The emblematic example of that kind of street politics, for me, was an anonymous, photocopied broadside that was handed around during the 1992 primary season. (Its author, the artist Zoe Leonard, was a member of Fierce Pussy, a lesbian feminist group with roots in Act Up.) It began with a simple declaration that looked like a familiar kind of lesbian politics: "I want a dyke for president." (In queer studies, that would now be called "homonationalism.") But very quickly, the prose morphed into a set of wishes that, from clause to clause, gained in evocative power as they moved away from anything that might be imagined within legitimate politics. I quote the remainder in full, because it is not widely remembered or reprinted:
I want a person with aids for president and I want a fag for vice president and I want someone with no health insurance and I want someone who grew up in a place where the earth is so saturated with toxic waste that they didn't have a choice about getting leukemia. I want a president that had an abortion at sixteen and I want a candidate who isn't the lesser of two evils and I want a president who lost their last lover to aids, who still sees that in their eyes every time they lay down to rest, who held their lover in their arms and knew they were dying. I want a president with no airconditioning, a president who has stood on line at the clinic, at the dmv, at the welfare office and has been unemployed and layed off and sexually harassed and gaybashed and deported. I want someone who has spent the night in the tombs and had a cross burned on their lawn and survived rape. I want someone who has been in love and been hurt, who respects sex, who has made mistakes and learned from them. I want a Black woman for president. I want someone with bad teeth and an attitude, someone who has eaten that nasty hospital food, someone who crossdresses and has done drugs and been in therapy. I want someone who has committed civil disobedience. And I want to know why this isn't possible. I want to know why we started learning somewhere down the line that a president is always a clown: always a john and never a hooker. Always a boss and never a worker, always a liar, always a thief and never caught.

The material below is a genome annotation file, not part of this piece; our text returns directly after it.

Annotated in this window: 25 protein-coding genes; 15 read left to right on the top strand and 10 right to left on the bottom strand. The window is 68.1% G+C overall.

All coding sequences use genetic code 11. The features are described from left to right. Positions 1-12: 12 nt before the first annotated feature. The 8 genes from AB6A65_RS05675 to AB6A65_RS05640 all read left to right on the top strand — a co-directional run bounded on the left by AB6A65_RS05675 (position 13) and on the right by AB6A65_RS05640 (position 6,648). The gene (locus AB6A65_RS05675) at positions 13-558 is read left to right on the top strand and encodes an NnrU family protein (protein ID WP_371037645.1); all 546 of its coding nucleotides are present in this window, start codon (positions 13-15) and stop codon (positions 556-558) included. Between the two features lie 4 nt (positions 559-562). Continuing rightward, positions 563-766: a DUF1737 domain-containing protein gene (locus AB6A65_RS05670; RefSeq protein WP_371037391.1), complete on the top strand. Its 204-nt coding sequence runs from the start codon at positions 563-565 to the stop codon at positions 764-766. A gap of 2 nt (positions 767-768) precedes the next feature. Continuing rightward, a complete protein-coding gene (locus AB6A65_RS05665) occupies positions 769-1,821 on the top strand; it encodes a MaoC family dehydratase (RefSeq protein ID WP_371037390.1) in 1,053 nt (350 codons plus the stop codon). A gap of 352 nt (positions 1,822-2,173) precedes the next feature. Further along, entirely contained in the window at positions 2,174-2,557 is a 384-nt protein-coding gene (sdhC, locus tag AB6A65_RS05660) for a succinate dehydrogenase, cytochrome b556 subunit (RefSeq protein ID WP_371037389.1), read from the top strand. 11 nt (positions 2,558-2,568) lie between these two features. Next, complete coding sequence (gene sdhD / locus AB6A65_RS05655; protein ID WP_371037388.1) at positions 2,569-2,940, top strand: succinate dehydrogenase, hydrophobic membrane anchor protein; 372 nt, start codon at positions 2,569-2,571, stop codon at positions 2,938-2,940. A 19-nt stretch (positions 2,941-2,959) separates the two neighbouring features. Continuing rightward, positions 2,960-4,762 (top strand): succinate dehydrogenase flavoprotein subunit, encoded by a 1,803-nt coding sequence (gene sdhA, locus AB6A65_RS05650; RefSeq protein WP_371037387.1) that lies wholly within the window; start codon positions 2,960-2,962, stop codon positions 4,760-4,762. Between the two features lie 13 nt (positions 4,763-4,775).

Here, in a text that obviously did not come across the desk of an English professor before it hit the copier, were many of the basic impulses from which queer theory took its point of departure: a broadening of minority politics to question the framework of the sayable; attention to the hierarchies of respectability that saturate the world; movement across overlapping but widely disparate structures of violence and power in order to conjure a series of margins that have no identity core; an oddly melancholy utopianism; a speculative and prophetic stance outside politics—not to mention an ability to do much of that—through the play of its own style.